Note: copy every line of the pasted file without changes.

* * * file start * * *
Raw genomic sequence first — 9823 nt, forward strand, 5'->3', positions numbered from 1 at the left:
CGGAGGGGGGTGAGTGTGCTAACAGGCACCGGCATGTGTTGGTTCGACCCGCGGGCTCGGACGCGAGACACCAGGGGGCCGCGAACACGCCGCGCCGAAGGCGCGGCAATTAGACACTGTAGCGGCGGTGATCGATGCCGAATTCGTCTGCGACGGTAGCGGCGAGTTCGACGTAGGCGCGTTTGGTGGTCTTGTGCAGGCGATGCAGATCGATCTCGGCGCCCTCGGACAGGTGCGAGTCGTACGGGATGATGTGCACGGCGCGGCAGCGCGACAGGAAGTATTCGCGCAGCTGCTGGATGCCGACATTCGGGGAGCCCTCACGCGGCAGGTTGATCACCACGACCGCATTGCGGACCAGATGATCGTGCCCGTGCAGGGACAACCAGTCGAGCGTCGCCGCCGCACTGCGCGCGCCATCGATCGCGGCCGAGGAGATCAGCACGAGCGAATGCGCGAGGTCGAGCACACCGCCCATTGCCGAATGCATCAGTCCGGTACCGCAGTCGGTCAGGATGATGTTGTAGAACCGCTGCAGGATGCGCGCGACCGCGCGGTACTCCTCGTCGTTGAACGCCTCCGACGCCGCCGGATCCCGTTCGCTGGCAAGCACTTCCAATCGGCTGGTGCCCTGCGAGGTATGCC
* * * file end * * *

Raw genomic sequence first — 9823 nt, forward strand, 5'->3', positions numbered from 1 at the left:
CGGAGGGGGGTGAGTGTGCTAACAGGCACCGGCATGTGTTGGTTCGACCCGCGGGCTCGGACGCGAGACACCAGGGGGCCGCGAACACGCCGCGCCGAAGGCGCGGCAATTAGACACTGTAGCGGCGGTGATCGATGCCGAATTCGTCTGCGACGGTAGCGGCGAGTTCGACGTAGGCGCGTTTGGTGGTCTTGTGCAGGCGATGCAGATCGATCTCGGCGCCCTCGGACAGGTGCGAGTCGTACGGGATGATGTGCACGGCGCGGCAGCGCGACAGGAAGTATTCGCGCAGCTGCTGGATGCCGACATTCGGGGAGCCCTCACGCGGCAGGTTGATCACCACGACCGCATTGCGGACCAGATGATCGTGCCCGTGCAGGGACAACCAGTCGAGCGTCGCCGCCGCACTGCGCGCGCCATCGATCGCGGCCGAGGAGATCAGCACGAGCGAATGCGCGAGGTCGAGCACACCGCCCATTGCCGAATGCATCAGTCCGGTACCGCAGTCGGTCAGGATGATGTTGTAGAACCGCTGCAGGATGCGCGCGACCGCGCGGTACTCCTCGTCGTTGAACGCCTCCGACGCCGCCGGATCCCGTTCGCTGGCAAGCACTTCCAATCGGCTGGTGCCCTGCGAGGTATGCC